Addison Wiggin asked his readers to imagine an older happily married couple, having their usual morning breakfast together:
They work well together, though maybe the lady of the house has been “the better half” lately … doing a larger burden of the work, paying more bills, keeping the house together and so on. But nevertheless, things are good, so it seems. Times are a little tough, but there’s no imminent reason to suspect the relationship won’t last.
Then one morning, [out of the blue!] she says, “Honey, I [just] want you to know that I’m not planning on divorcing you and taking [the] money with me.”
When ABC News announced that Fannie Mae and Freddie Mac would be de-listed by the New York Stock Exchange on July 8, writer Rich Blake said that “these once mighty enterprises will trade alongside stocks on the Over-The-Counter Bulletin Board, a place where many companies go to die.”
On Friday Reuters reported that non-government payrolls rose only slightly in June and overall employment fell “for the first time this year … indicating the economic recovery is failing to pick up steam.” This report followed several others last week indicating weakness in consumer spending, housing, and manufacturing which “have heightened fears [that] the economy could slip back into a recession.”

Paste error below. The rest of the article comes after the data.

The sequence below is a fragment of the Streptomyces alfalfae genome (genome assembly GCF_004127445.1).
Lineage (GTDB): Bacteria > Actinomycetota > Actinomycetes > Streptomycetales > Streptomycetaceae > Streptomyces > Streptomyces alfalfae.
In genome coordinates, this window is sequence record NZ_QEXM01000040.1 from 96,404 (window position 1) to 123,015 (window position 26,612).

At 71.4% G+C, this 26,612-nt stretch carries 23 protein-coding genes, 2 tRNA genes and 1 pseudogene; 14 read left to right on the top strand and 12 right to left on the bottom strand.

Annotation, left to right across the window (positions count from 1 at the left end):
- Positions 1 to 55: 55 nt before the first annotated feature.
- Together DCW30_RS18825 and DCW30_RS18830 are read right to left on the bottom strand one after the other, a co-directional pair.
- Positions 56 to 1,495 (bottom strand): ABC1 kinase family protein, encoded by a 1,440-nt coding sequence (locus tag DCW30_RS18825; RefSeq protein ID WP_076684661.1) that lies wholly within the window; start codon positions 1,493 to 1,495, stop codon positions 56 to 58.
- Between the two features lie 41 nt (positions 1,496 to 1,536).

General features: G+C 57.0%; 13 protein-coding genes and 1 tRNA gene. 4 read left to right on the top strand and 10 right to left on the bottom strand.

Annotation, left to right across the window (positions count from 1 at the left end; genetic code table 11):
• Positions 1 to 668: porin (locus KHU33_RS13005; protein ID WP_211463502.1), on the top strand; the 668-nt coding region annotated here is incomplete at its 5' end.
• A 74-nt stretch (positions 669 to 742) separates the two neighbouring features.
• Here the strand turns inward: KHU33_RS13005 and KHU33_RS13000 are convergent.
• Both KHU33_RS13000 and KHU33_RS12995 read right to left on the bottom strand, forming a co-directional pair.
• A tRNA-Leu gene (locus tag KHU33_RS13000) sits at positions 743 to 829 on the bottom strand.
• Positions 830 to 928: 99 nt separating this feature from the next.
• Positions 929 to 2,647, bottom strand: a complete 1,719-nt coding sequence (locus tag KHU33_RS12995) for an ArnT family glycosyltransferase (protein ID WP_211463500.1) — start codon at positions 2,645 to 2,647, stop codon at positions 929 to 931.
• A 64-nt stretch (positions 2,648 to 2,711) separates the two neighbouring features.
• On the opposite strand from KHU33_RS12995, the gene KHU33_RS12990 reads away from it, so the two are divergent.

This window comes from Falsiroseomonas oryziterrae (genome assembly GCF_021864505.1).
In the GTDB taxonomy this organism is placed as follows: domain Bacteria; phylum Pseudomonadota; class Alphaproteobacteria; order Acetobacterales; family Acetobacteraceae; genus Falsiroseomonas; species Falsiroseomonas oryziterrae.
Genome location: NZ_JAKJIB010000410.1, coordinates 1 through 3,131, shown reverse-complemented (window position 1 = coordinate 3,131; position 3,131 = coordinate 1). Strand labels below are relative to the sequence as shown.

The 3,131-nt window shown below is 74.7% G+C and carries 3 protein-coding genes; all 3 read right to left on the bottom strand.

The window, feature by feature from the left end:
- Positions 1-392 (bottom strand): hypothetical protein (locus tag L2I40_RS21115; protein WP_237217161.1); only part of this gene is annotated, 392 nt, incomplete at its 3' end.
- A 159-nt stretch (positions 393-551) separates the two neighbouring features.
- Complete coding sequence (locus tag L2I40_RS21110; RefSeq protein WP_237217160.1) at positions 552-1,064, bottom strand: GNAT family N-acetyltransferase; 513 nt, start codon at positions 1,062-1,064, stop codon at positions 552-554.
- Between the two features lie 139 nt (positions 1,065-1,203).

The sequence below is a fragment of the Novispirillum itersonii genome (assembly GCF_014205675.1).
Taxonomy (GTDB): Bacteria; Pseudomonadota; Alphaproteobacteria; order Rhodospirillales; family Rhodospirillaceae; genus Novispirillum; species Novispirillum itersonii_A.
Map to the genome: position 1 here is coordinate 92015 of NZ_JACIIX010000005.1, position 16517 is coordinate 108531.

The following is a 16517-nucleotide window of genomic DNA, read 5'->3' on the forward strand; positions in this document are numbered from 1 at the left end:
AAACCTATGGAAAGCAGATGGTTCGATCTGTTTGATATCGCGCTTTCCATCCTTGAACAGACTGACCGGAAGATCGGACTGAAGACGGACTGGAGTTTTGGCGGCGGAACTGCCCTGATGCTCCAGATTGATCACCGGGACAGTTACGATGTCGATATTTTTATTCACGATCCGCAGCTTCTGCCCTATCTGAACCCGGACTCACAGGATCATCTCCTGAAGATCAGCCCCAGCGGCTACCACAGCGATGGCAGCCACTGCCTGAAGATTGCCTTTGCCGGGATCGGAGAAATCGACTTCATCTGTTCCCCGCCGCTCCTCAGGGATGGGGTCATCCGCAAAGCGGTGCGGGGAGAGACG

Just when Americans thought that the bailouts were over, Bloomberg Financial News service reported on June 13 that the final tab for Fannie Mae and Freddie Mac bailout is increasing and may total as much as $1 trillion.
Before the economic meltdown was in full swing, a Florida real-estate developer named William Pitts correctly read the signs pointing toward tough times ahead. In an effort to preserve some of his savings, he bought financial products that would increase in value as real-estate and banking collapsed. It seemed like the sensible thing to do. But though his analysis was correct, his investments went bust — because the U.S. Federal Reserve made them go bust.